Ivan Petrus: The worst thing is – sometimes – the workload, but there are also times when work is slow. Paid work, I mean. I can always start a new project for myself, ideas aplenty, but it is so difficult to get things funded.
downthetubes: What most distracts you from getting your work done?
Ivan Petrus: Family stuff, I suppose. But on the other hand, they make me get out of bed early. If I didn’t have children, I’d probably be a night owl artist.
downthetubes: Do you think it’s easier or harder for young comic creators to get published today?
Ivan Petrus: There are so many comic books out there, with such high quality, there is certainly a high bar for beginning artists, or indeed, any artist. In the last ten years, it has become easier to self-publish, but then you still need a lot of promotion, which is difficult if you don’t have a big budget, or a publisher with a distribution network.
I suppose a good first step for a young artist could be to become an assistant, as a letterer, penciller of inker. But I’ve always been an author, and that’s tough. A publisher or reader either likes you, or not at all!
downthetubes: Have you ever been to the Lake District before and if so what did you think of it?
Ivan Petrus: I first visited the Lake District on my honeymoon, 18 years ago, driving up to Scotland, to get married in Gretna Green. I fell in love with it immediately.
So I was keen to participate in the first Lakes International Comic Arts Festival, to present my first World War One graphic novel, The Nieuport Gathering at the time. The 2017 LICAF will be my third visit.
I look forward to seeing my British friends again. Weather-wise, it’s a pity it’s in October. There’s never been any after-festival hiking activity, because of the rain!
downthetubes: Which one comic creator would you most like to meet, and why?
Ivan Petrus: I immediately buy everything by Dave McKean, Loisel and Andreas (Martens). I’ve met Dave McKean twice, and each time I’m rather starstruck.
I feel that I need so many words to express my adoration for his work, that I prefer to keep the conversation very short. The same will probably happen if I ever meet Loisel or Andreas.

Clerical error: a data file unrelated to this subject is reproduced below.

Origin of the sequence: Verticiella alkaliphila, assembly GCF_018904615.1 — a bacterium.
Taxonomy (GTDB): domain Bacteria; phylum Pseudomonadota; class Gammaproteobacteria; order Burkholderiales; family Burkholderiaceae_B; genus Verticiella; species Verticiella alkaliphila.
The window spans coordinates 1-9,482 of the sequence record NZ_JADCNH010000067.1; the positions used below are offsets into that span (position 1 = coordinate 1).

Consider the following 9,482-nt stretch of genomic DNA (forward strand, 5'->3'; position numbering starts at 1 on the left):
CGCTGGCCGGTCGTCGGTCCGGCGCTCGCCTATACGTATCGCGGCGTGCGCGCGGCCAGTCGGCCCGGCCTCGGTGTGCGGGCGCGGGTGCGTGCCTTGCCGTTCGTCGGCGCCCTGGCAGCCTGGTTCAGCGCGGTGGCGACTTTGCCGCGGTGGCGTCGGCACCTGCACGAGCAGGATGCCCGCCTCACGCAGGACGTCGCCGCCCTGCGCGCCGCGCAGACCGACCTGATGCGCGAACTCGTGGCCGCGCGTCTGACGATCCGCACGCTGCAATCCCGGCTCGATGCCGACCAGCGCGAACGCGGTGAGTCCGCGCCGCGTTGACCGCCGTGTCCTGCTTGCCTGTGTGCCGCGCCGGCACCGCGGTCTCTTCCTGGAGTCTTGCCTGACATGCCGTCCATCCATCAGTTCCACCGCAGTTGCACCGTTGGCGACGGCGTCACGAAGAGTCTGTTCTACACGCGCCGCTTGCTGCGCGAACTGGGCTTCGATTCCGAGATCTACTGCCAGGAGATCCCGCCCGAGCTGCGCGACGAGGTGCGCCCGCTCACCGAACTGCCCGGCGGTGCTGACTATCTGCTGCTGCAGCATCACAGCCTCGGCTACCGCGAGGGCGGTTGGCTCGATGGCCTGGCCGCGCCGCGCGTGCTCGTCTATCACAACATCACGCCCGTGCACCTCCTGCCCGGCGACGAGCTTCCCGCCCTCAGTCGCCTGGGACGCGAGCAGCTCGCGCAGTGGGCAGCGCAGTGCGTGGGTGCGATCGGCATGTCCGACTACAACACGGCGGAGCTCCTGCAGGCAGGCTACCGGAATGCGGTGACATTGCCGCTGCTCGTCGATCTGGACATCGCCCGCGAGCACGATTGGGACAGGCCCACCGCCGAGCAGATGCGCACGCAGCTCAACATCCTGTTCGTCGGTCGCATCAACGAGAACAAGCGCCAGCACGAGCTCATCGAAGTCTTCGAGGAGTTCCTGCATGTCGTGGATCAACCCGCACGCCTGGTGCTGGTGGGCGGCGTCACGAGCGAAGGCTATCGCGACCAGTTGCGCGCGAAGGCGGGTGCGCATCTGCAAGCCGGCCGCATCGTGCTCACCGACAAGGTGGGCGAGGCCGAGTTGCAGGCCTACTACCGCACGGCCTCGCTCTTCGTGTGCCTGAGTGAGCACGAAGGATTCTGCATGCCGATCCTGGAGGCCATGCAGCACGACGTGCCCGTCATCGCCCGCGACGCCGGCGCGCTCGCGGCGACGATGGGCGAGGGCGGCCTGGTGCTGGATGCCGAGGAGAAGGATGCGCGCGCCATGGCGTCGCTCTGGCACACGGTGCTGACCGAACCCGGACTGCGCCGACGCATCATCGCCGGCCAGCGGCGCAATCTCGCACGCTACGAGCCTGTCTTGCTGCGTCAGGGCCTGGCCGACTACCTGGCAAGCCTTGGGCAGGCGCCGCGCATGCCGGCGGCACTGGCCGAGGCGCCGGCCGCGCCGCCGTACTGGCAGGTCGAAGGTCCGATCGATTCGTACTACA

downthetubes: How do Festivals and other comics events help creators most, do you think?
Ivan Petrus: Like I said, it’s hard to get publicity. Festivals don’t necessarily give you publicity, but at least you meet your potential audience, in the flesh. It’s important to do networking, and that’s why festivals are interesting. But you will find that the big decision makers of the publishing companies will never visit festivals.
downthetubes: What one piece of advice do you offer people looking to work in the comics industry?
Ivan Petrus: Work. Just work. Do your stuff. A lot. What you do a lot, you get good at.
downthetubes: What’s your favourite comic right now and where can people get it?
Ivan Petrus: I tend to turn at continental comics rather than manga or American comics, so my favourite at the moment is Manu Larcenet’s Le Rapport de Brodeck. Book One is out now (but not in English, yet) I’ve just seen the cover of Book Two, and guess what… It features World War One soldiers. The Great War continues to draw circles around me.
Speaking of which, Dave McKean’s Black Dog: The Dreams of Paul Nash was of course my favourite book of 2016. How could it be a disappointment ? Dave doing World War One, and then bringing it to the stage, live… (I saw it in Amiens).
2016 had 8784 hours, and seeing Black Dog live was my favourite hour of that year.
downthetubes: So what’s next for you ?
Ivan Petrus: My next book will be about the last months of World Qae One, with the Germans retreating and killing 368 Americans soldiers in Waregem, Belgium.
And I can’t stop myself from developing my ‘1066’ project. It’s war, again, but this time: funny. Again 128 pages…
I can’t wait until the 1000th year anniversary of that war to publish it, I’ll be 97 then! Although, I plan to stop drawing comics when I’m 95, so I might just as well publish it as soon as possible…
downthetubes: Ivan, thank you for your time and the very best of luck with your projects – serious and funny! See you in Kendal!